— Sri Lanka’s new government said Monday that it would set up a truth, justice and reconciliation commission and draft a new constitution to stabilize the country and address the bitter grievances left by its decades-long civil war.
The foreign minister, Mangala Samaraweera, announced the measures in a speech to the United Nations Human Rights Council here. His address came three days before the release of a long-awaited United Nations report on the killing of an estimated 40,000 ethnic Tamil civilians in 2009 by armed forces under President Mahinda Rajapaksa.
The report was supposed to have been presented to the council in March but was delayed to give President Maithripala Sirisena, who had defeated Mr. Rajapaksa in an election two months earlier, time to come up with plans for achieving reconciliation and accountability and for cooperating with international investigators.
According to Mr. Samaraweera, the government planned to set up the reconciliation commission with advice from South Africa. It also proposed the creation of an Office of Missing Persons to identify the fate of people who disappeared during the civil war, and an Office of Reparations to address compensation. It also planned to create a “constituent assembly of Parliament” to prepare a new constitution in order to avoid a recurrence of conflict, he said.
But after years of delays and opposition while the Rajapaksa government was in power, many in Sri Lanka and abroad say the degree of international participation in the investigation will be a litmus test for the new government.
“We would want international judges in special courts that the government sets up, independent prosecutors and, importantly, laws to incorporate crimes into the body of offenses in Sri Lanka with retroactive effect,” Abraham Sumanthiran, a member of Parliament from the Tamil National Alliance, the biggest Tamil party, said in an interview. Human rights observers also stress the need to protect witnesses to atrocities.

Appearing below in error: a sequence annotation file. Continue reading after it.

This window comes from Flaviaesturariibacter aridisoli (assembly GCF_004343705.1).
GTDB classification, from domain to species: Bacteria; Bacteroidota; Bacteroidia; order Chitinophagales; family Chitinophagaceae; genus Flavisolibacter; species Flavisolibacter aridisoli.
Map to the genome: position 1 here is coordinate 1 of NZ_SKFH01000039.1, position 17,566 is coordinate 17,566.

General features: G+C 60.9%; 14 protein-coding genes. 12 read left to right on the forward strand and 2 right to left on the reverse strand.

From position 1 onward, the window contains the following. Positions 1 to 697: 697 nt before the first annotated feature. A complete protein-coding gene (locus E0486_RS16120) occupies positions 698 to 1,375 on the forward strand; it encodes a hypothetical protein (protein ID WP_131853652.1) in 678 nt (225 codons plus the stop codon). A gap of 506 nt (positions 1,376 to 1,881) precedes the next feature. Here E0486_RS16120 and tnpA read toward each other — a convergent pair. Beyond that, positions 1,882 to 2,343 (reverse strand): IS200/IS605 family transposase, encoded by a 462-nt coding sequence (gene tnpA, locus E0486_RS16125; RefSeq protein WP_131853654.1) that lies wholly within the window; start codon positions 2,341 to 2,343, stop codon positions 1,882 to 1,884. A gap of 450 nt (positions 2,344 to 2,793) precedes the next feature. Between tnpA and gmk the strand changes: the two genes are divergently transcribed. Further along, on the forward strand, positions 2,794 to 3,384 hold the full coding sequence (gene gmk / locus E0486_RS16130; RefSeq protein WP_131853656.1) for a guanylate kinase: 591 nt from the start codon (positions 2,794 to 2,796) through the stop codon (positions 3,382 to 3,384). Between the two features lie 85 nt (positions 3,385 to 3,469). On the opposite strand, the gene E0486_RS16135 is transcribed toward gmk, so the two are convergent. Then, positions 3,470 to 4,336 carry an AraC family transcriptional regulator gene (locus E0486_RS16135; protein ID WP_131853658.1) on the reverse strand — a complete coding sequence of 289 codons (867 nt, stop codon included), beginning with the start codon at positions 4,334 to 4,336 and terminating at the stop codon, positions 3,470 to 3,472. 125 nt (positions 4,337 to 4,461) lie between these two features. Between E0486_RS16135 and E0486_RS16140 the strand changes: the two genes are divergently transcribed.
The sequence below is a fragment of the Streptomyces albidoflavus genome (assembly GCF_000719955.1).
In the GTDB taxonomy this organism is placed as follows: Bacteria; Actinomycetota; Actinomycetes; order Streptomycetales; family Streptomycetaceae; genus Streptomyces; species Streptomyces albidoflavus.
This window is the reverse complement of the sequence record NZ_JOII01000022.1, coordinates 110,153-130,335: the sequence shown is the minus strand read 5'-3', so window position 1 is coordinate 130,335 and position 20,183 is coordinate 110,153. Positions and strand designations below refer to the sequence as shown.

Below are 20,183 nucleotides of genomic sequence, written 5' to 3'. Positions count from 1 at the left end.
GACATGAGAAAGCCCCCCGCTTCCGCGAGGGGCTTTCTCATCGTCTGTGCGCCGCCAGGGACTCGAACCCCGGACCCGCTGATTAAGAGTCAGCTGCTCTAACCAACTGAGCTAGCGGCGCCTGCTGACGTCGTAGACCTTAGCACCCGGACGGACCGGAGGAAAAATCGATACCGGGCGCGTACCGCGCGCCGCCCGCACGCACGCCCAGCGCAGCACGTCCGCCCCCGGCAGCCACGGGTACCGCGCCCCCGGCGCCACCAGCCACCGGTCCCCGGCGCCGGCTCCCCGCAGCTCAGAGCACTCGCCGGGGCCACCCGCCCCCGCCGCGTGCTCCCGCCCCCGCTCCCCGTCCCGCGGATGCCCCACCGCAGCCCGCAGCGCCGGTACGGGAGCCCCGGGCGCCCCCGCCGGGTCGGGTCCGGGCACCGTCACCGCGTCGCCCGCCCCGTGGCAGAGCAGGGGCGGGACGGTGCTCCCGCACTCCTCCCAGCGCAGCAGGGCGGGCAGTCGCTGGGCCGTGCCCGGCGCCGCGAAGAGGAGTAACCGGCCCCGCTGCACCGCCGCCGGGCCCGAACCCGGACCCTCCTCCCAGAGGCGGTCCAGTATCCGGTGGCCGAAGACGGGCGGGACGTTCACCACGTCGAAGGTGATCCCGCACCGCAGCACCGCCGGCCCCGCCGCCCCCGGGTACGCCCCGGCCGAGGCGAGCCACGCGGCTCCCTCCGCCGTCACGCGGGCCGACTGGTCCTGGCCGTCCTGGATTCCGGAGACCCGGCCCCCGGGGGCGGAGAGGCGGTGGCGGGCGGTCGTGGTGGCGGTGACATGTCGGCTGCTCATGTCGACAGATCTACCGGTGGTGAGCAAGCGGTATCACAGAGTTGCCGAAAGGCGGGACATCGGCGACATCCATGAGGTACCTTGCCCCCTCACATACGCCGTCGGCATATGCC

Those concerns underscore the persistent sense of insecurity in Sri Lanka, particularly among Tamils, despite President Sirisena’s pledges.
“The anti-terrorist mechanism that was so ferocious under Rajapaksa is still there,” said Alan Keenan, a Sri Lanka specialist at the International Crisis Group. “People can complain more freely but the apparatus that watches them closely and harasses people remains.”
The government has so far committed itself to a domestic process of investigation. In his statement to the council on Monday, Mr. Samaraweera spoke only of accepting financial, material and technical support from international partners.
Still, Mr. Samaraweera made sure to address broader concerns about the direction of reforms. He pledged the that government would strengthen the national human rights commission, disengage the military from commercial activities and issue instructions to the security services that torture, rape, sexual violence and other abuses they were accused of having committed were prohibited.
The process of reform “may not be as fast as some may want it to be. And for some, we may have already gone too far,” Mr. Samaraweera told the council, but the president and prime minister have “the political will and the courage of their convictions to ensure that we take the country forward.”